Downing Street reveals 600 high rise flats have similar cladding to Grenfell Tower
4 min read
Around 600 other high-rise tower blocks may have similar cladding to that installed at Grenfell Tower, it has been revealed.
Downing Street said the shock figure had come from initial estimates provided by local authorities across England.
Number 10 also confirmed that samples from three tower blocks had so far been found to be combustible.
She said the Government would work with local authorities to take “all possible steps” to make affected properties safe.
Experts believe that that the devastating nature of the Grenfell Tower blaze - which has so far claimed the lives of 79 people - may have been caused by the cladding on the outside of the building.
In a statement in the Commons this morning, Mrs May said: “The House should, of course, be careful on speculating what caused this fire but as a precaution the Government has arranged to test cladding in all relevant tower blocks.
“Shortly before I came to the chamber I was informed that a number of these tests have come back as combustible.
“The relevant local authorities and local fire services have been informed and, as I speak, they are taking all possible steps to ensure buildings are safe and to inform affected residents.”
At a briefing for journalists, a Number 10 spokeswoman said: "So far three samples have been found to be combustible. The testing facilities that are set up can test up to 100 samples a day.
"In terms of how many homes have this type of cladding, estimates provided to us by councils is that there are approximately 600 high rise buildings with similar cladding (to Grenfell Tower).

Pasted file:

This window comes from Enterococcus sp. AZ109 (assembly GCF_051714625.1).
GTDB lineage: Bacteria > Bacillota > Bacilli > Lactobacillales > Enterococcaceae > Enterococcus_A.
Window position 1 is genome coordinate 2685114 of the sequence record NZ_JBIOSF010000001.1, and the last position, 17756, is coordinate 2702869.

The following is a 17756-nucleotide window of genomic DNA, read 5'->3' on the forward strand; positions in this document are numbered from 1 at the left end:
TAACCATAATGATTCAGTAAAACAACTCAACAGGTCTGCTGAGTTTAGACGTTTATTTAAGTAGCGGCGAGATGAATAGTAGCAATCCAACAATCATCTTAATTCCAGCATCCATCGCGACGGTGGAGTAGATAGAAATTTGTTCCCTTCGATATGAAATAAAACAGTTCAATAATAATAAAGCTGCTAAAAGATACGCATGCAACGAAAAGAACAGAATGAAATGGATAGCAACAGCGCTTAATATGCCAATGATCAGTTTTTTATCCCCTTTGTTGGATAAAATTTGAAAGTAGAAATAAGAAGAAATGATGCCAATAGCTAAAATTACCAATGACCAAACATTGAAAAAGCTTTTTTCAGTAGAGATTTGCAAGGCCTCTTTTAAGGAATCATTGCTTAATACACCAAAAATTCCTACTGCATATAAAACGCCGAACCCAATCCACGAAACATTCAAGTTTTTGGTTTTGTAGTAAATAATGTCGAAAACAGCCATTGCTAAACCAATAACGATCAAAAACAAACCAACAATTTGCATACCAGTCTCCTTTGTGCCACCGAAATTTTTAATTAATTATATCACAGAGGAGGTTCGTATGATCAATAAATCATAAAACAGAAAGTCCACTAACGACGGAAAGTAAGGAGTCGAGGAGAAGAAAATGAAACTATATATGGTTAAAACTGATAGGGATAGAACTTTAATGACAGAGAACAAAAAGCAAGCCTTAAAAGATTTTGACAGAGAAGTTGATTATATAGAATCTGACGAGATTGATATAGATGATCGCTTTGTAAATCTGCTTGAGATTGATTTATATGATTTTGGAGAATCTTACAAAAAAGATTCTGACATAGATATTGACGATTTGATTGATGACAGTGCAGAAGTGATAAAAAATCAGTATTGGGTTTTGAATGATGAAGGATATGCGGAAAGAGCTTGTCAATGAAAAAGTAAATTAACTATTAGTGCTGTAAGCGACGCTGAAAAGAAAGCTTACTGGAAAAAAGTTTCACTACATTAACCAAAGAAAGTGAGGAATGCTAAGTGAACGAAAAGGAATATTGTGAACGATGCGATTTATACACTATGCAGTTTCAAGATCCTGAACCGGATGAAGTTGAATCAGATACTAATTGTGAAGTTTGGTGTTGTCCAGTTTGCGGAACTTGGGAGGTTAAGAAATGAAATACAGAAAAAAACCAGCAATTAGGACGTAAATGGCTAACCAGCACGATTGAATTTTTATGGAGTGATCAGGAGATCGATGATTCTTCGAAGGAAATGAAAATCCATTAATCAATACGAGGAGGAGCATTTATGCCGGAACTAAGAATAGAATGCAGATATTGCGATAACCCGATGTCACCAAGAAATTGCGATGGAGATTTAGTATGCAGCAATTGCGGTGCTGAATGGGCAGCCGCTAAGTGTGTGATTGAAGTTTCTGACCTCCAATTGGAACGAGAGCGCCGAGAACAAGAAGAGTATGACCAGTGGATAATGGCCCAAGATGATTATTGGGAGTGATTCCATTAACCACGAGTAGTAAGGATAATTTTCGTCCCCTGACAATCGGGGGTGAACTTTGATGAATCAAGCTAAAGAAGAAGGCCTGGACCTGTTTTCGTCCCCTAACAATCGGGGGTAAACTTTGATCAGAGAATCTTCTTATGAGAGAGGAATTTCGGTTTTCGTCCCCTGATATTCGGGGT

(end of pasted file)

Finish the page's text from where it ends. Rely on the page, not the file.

"We're in touch with all of the local authorities to encourage them to urgently send us the samples and then we will carry out the checks that we need to see where we are with that."
The spokeswoman insisted that landlords and local authorities will be expected to find alternative accommodation for anyone found to be living in unsafe properties.
The Prime Minister has apologised to the families affected by the blaze for the immediate response by the local council and central government.
There will also be a public inquiry into the tragedy, to be chaired by a leading judge.
The Metropolitan Police has opened criminal investigations into the fire, and Mrs May warned today: “For any guilty parties there will be nowhere to hide.”
Labour leader Jeremy Corbyn said the blaze was “both a tragedy and an outrage”.
He argued there was a pattern running through Grenfell to Hillsborough and the child abuse scandal, saying: “Working class people’s voices are ignored, their concerns dismissed by those in power.”
He also questioned why “the political leaders” of Kensington and Chelsea Council were not resigning after the incident, following the departure of the authority’s chief executive late last night.
Mrs May refused to be drawn on the future of Kensington and Chelsea Council leader Nicholas Paget-Brown, saying his resignation was a matter for the “appropriate group” on the council.
But she said it was “right” that the chief executive of the council had quit.
The Prime Minister said the fire should act as a wake-up call to those in power to pay more attention to those living in poverty.
“We simply haven’t given enough attention to social housing and this itself is a symptom of an even more fundamental issue,” she said.
“It shouldn’t take a disaster of this kind to remember that there are people in Britain today living lives that are so far removed from those that many here in Westminster enjoy; that in this tower just a few miles from the Houses of Parliament and in the heart of our great city people live a fundamentally different life, do not feel the state works for them and are therefore mistrustful of it.
“So, long after the TV cameras have gone and the world has moved on, let the legacy of this awful tragedy be to resolve never to forget these and instead to gear our policies and our thinking towards making their lives better and bringing them into the political process.”
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